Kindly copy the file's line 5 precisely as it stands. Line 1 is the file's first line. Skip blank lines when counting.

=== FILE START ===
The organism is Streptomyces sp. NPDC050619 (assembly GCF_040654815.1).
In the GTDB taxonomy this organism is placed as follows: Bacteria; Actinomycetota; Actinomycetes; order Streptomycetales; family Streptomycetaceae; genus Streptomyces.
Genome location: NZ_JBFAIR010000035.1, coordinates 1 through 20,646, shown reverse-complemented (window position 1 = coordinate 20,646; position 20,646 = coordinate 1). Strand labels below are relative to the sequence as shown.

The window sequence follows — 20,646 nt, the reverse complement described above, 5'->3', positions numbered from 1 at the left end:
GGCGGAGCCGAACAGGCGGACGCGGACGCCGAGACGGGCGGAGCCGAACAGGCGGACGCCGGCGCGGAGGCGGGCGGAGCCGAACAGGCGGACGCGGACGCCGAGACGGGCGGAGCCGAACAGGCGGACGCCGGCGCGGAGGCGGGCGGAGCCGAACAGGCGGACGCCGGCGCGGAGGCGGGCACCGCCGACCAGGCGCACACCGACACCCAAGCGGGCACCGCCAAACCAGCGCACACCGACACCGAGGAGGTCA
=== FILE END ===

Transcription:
GGCGGAGCCGAACAGGCGGACGCGGACGCCGAGACGGGCGGAGCCGAACAGGCGGACGCCGGCGCGGAGGCGGGCGGAGCCGAACAGGCGGACGCGGACGCCGAGACGGGCGGAGCCGAACAGGCGGACGCCGGCGCGGAGGCGGGCGGAGCCGAACAGGCGGACGCCGGCGCGGAGGCGGGCACCGCCGACCAGGCGCACACCGACACCCAAGCGGGCACCGCCAAACCAGCGCACACCGACACCGAGGAGGTCA